Shaun Hussain, MD, reviews evidence supporting and opposing the use of cannabidiol and medical marijuana in the treatment of pediatric epilepsy

Basic noobie guide for CBD dosages

CBD Oil Dosage – General Advice to Assess How Much CBD to Take

Even with the wave of states legalizing medical marijuana, many physicians are still reluctant to prescribe cannabinoids because they are not sure what dosages to prescribe. After all, most medical schools never cover CBD Cannabidiol in their pharmacology courses. Medical scientists are just now developing dosing schedules for medical marijuana, medicinal hemp and their extracts, including CBD.

CBD-rich hemp oil comes in various concentrations and forms, including liquid hemp oil, hemp oil as a thick paste, oil in capsules, sublingual tincture drops or sprays, salves for topical use, edibles as in candy or gum and CBD vapor from vaporizers similar to e-cigarettes.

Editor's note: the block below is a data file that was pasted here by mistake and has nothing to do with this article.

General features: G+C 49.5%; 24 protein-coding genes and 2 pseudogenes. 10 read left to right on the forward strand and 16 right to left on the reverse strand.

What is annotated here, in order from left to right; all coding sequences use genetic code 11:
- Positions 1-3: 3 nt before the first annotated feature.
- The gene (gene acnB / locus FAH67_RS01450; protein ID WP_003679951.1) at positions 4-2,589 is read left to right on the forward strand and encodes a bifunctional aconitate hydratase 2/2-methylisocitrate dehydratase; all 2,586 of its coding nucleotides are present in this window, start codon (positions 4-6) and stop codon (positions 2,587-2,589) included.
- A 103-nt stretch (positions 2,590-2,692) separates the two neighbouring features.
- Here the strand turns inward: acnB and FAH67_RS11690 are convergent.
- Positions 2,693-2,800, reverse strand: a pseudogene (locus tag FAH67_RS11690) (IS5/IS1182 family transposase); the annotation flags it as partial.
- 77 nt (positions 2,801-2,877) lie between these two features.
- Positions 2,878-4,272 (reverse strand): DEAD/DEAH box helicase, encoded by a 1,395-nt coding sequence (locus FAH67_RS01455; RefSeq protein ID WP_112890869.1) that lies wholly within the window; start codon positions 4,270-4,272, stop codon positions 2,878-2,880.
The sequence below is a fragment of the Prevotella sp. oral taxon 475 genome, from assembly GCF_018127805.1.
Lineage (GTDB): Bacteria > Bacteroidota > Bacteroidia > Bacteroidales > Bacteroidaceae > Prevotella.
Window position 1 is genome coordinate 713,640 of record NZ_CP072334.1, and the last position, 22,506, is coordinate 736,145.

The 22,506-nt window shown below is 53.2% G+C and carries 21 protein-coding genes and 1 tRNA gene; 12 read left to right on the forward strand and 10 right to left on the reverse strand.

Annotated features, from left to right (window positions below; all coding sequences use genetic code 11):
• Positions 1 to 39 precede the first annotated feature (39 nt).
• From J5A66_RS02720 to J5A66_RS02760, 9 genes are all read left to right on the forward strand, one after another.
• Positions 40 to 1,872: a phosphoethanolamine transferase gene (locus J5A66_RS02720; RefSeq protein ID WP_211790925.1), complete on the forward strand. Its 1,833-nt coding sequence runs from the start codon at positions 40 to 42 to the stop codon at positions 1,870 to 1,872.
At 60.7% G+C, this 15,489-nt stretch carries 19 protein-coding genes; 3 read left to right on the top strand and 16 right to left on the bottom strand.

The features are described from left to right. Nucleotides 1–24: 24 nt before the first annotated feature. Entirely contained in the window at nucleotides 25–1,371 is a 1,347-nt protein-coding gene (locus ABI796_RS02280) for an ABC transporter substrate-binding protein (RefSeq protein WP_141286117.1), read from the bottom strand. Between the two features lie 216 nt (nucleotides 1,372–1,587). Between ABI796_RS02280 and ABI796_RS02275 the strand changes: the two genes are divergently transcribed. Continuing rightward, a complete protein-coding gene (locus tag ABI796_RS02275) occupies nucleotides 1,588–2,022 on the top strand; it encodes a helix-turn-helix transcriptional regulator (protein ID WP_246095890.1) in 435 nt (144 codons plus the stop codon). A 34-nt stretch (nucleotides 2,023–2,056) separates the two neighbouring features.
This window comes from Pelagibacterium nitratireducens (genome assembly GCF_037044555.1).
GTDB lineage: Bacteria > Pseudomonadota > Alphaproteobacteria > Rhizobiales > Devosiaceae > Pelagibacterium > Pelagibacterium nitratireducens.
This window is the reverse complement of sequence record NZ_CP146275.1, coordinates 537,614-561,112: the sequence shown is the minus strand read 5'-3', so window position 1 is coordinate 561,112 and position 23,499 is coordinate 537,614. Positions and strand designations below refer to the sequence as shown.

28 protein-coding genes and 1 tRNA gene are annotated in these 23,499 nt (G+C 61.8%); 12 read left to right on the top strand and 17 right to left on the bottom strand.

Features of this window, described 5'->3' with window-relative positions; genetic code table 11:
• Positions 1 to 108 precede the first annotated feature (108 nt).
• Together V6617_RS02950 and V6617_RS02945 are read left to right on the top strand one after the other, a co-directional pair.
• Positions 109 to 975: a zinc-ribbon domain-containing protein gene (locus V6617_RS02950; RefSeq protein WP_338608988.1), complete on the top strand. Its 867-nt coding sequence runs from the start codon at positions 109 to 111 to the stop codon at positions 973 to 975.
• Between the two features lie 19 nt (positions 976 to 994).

Everyone Is Different

What you will find on this page is meant to be a guideline, a starting point of reference. The fact remains that everyone is in a different place and will react differently to their CBD dosage. As serving size or dosage of CBD differs for each person, it is best to start small and gradually increase until you experience the desired result.

CBD Brands Confusing Dosage

CBD oil brands create a lot of confusion for consumers because they all have different standards. Many of them recommend way too much as a “serving” and others recommend too little. Because of this lack of standard during our review of individual CBD products,

It is also recommended that you try increasing dosage every 3-4 weeks by 25mg until symptom relief. And to decrease amount of CBD with any worsening of symptoms.

CBD Oil Dosing